s (words that share the same pronunciation, irrespective of their spelling). The state of being a homonym is called homonymy. Examples of homonyms are the pair stalk (part of a plant) and stalk (follow/harass a person) and the pair left (past tense of leave) and left (opposite of right). A distinction is sometimes made between "true" homonyms, which are unrelated in origin, such as skate (glide on ice) and skate (the fish), and polysemous homonyms, or polysemes, which have a shared origin, such as mouth (of a river) and mouth (of an animal).

In non-technical contexts, the term "homonym" may be used (somewhat confusingly) to refer to words that are either homographs or homophones. In this looser sense, the words row (propel with oars) and row (argument) are considered homonyms, as are the words read (peruse) and reed (waterside plant).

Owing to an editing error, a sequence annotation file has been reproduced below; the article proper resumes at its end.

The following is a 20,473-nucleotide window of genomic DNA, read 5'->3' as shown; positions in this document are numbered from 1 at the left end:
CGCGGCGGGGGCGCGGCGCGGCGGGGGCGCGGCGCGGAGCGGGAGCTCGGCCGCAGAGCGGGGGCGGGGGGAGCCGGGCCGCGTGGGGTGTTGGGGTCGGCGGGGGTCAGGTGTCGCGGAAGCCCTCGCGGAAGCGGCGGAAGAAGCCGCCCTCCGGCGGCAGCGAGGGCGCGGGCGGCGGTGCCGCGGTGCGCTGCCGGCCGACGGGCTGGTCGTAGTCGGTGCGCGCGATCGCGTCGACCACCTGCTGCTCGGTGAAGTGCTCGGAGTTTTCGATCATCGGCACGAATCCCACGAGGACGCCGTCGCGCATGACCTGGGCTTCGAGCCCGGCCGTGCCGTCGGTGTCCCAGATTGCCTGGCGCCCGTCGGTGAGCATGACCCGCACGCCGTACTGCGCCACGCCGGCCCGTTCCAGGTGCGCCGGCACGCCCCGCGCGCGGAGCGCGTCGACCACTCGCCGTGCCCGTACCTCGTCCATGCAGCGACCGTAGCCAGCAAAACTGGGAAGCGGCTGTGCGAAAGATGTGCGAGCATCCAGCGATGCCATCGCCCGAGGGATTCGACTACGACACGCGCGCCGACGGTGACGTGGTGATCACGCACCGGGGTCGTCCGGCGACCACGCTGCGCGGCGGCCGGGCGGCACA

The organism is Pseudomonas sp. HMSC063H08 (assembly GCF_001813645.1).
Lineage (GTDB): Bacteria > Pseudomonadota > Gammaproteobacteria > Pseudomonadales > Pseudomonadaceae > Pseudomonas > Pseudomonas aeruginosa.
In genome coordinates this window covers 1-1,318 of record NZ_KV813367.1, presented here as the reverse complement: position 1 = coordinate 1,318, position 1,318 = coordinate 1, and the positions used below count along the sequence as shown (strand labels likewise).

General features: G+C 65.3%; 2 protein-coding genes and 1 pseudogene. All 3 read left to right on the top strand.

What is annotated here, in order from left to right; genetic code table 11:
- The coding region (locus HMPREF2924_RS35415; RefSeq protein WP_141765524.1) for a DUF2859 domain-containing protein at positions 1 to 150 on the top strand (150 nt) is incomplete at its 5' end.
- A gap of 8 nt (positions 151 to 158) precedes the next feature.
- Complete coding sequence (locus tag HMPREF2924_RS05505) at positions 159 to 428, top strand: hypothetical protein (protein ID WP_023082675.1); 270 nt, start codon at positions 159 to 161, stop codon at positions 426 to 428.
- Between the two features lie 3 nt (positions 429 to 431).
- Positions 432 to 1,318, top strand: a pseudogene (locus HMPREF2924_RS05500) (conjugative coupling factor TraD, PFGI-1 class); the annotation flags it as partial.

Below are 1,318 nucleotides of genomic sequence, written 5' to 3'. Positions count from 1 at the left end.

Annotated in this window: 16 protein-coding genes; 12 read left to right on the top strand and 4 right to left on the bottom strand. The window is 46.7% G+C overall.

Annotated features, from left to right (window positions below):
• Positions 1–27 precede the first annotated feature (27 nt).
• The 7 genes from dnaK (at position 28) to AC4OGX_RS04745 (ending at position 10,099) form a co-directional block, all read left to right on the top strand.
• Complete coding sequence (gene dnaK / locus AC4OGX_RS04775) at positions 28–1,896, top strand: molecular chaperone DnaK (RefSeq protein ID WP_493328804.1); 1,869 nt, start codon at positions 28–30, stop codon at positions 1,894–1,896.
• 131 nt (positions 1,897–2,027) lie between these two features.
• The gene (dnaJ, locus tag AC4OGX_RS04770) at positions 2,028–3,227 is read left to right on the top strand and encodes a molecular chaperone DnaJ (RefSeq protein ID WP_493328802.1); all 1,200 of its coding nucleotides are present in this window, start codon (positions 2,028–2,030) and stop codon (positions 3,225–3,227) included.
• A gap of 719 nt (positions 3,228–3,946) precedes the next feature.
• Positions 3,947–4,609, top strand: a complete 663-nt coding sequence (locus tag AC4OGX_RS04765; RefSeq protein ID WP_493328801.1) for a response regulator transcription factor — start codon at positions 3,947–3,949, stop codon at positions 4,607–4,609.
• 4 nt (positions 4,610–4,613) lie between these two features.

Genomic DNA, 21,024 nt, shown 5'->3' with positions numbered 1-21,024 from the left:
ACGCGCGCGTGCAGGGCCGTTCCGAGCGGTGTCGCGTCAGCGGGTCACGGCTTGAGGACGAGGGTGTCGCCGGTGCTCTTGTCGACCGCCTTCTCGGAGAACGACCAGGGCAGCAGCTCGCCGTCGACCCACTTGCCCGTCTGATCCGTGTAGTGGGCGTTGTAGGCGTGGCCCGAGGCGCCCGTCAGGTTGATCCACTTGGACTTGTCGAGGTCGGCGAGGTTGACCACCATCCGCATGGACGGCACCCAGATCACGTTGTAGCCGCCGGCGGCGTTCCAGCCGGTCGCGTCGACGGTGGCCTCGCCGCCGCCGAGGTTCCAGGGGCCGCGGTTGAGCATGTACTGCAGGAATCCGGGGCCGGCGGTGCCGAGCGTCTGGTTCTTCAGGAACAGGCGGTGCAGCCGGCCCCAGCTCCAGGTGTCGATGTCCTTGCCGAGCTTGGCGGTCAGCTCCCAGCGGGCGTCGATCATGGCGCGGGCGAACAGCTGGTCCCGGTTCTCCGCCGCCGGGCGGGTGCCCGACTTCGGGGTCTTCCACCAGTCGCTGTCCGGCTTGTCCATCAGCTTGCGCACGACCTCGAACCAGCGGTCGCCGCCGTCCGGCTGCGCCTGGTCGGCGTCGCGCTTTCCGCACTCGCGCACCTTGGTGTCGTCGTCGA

Etymology


The word homonym comes from the Greek
Greek language
Greek is an independent branch of the Indo-European family of languages. Native to the southern Balkans, it has the longest documented history of any Indo-European language, spanning 34 centuries of written records. Its writing system has been the Greek alphabet for the majority of its history;...

 ὁμώνυμος (homonumos), meaning "having the same name", which is the conjunction of ὁμός (homos), meaning "common, same" and ὄνομα (onoma) meaning "name". Thus, it refers to two or more distinct concepts sharing the "same name" or signifier. Note: for the h sound, see rough breathing and smooth breathing.